|When I went out to take this picture, she had shoes on, but one fell off and was lost in the grass on the way to the fence. I hunted all over, retracing mysteps ten times or more, but never found it... Until my husband joined the search, and found it almost right away. Yep, I lost my slipper, and my Prince Charming brought it back to me!|
She was the only Barbie there, a mod-era Twist 'n' Turn girl with bendable legs and a pretty "flip" hairstyle. She was wearing a light blue dress that a child must have made--just a piece of lace-trimmed double knit loosely wrapped around her and held together with a few snaps in back. Her legs were filthy, but her hair was holding up well, her coloring still very nice, all of her eyelashes present, and no face-rubs or bites to fingers or toes,
Her price tag said "$4"--but it was half-price day! That's how she became mine.
There's a couple of interesting points about her. First, her hair. The first TNT dolls had straight hair, then in 1969, this model came out with the same face but flip hair in blonde or a reddish-brown. The style must certainly have been inspired by Marlo Thomas and her very popular, family-friendly "That Girl" television show, which ran 1966-1971 and made famous her trademark flip.
Marlo, of course, had a "fringe," while Barbie has only a little spit-curl near the part of her hair. My girl's spit-curl had disappeared, but with magnifying glass and a needle, I managed to find and separate it and then style it with a little clear mascara.
Marlo's character, Ann Marie, was arguably Barbie-like--her theme song says "she's everything that every girl should be." She played a single girl working as a waitress and a model but hoping to be discovered as an actress and doing well enough at it to dress exquisitely all. the. time.
And that was another reason "That Girl" was fertile inspiration for a Barbie--she's about clothes too, and so are many of the girls who play with her.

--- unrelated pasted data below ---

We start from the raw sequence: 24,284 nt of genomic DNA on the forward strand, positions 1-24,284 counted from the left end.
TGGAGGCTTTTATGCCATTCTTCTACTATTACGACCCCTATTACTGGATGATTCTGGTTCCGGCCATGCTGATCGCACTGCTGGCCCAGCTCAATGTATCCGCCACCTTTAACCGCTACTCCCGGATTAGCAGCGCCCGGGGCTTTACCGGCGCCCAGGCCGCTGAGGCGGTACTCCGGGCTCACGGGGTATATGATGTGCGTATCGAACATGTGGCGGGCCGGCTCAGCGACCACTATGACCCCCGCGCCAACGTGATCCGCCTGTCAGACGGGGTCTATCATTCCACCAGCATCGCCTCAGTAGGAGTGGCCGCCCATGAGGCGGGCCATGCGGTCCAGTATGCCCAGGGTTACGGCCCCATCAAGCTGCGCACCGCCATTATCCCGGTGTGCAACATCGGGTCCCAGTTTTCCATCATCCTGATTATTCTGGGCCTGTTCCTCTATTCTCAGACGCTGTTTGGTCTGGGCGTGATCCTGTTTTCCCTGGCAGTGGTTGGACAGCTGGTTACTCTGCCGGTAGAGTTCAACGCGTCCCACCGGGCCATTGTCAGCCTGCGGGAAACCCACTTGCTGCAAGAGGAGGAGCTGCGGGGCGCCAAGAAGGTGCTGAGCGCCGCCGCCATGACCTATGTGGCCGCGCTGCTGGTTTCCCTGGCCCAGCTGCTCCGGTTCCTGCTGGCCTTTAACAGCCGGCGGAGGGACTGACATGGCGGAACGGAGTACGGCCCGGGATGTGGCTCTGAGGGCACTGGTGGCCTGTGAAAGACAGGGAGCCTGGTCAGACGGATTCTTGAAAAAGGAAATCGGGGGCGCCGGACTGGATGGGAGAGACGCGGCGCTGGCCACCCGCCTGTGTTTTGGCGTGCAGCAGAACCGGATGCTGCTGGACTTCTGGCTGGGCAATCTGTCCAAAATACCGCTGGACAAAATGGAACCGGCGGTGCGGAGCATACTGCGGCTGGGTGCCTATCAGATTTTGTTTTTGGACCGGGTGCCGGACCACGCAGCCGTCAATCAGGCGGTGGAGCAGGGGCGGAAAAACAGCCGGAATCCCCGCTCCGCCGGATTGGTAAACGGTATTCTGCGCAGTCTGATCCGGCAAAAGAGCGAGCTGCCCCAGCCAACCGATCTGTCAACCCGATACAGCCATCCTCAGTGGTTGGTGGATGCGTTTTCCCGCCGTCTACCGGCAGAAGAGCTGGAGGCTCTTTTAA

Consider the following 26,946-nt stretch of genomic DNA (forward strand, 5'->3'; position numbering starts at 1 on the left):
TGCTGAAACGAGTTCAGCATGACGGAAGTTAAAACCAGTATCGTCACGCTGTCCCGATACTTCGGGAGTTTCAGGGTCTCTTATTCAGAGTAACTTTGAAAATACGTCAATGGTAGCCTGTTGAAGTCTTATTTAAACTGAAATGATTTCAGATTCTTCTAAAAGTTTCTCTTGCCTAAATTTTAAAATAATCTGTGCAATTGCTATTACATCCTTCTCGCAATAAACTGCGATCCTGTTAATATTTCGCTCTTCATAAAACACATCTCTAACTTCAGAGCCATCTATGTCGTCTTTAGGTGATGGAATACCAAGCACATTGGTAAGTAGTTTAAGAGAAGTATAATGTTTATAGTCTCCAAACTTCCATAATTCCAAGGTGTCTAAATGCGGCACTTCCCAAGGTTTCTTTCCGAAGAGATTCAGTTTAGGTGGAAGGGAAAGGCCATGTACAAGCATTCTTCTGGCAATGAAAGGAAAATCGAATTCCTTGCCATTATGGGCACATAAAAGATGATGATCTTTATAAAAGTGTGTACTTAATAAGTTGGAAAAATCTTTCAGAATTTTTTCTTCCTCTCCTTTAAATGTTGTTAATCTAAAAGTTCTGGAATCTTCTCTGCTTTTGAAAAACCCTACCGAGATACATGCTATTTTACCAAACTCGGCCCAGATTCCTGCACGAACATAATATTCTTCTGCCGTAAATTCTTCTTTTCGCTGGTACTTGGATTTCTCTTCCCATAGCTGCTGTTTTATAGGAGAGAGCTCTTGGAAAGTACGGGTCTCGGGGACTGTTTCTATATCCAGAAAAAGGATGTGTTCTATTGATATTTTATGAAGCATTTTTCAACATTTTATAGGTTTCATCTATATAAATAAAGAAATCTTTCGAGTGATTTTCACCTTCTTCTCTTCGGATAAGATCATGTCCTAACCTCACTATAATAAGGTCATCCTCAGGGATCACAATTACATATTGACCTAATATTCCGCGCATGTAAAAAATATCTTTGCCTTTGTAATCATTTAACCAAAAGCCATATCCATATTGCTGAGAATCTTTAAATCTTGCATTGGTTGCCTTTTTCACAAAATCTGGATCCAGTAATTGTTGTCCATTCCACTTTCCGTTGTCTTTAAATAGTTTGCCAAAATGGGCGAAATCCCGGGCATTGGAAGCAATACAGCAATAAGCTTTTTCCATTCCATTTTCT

I loved to watch "That Girl," too, more for the fashion than the plot. Later on when I was older, in high school and beyond, I could actually sew her clothes for myself! McCalls introduced a line of "Marlo's Corner" sewing patterns that kept her look updated for us young girls to copy.
|One leg cleaned and one not cleaned.|
Second interesting point: How does it happen that a vintage doll is found with tidy hair, fresh-looking face, clean arms and body--but absolutely grimy legs? Barbies with bendable legs are especially prone to it, as dirt likes to stick to them, but I have a Madame Alexander "Marybel: the doll who gets well" whose legs were filthier still.
The answer is, girls use doll legs for handles. Once you've dressed your Barbie and are ready to play, how will she move about if you don't help her? And how else do you move her about except by grasping her by the legs? Little girls who were made to wash their hands before touching the piano weren't made to wash them before playing with their own dolls. Even girls who were exceedingly careful with the hair and clothes, and kept the doll safely stored in her case, could still dirty up the legs with no special effort.
And I am glad of it, because other collectors look right past a grimy doll, never seeing her possibilities, and then I come along and scoop her up. With a little cleaning and combing, she is as beautiful as ever, and I have a glorious new addition to my Barbie Colony.
What is the best way to clean the legs? Plain bar of soap and a toothbrush. You don't need any magic cleaning power--soap has micelles that make dirt slippery. Slippery dirt slides off when you wash it. In theory, you can use any cleaner that comes in a plastic bottle instead of a glass bottle (because it wouldn't come in a glass bottle if it didn't damage plastic) but even then, I am cautious. I start with the mildest soap first, and if something stronger is needed I never use anything out of a bottle without testing it first.
For hair-styling, eyebrow/eyelash combs and brows are handy, as they can accomplish Barbie-size 'dos with their tiny, closely spaced teeth. I just tried clear mascara for the first time as a sculpting agent--seems to be working fine, but I'm just saying what I use--it's important to test products yourself.
I love to buy a perfect, mint doll once in a while, but there's just nothing like the joy of finding a bargain doll and then restoring her to something close to her original perfect, mint beauty.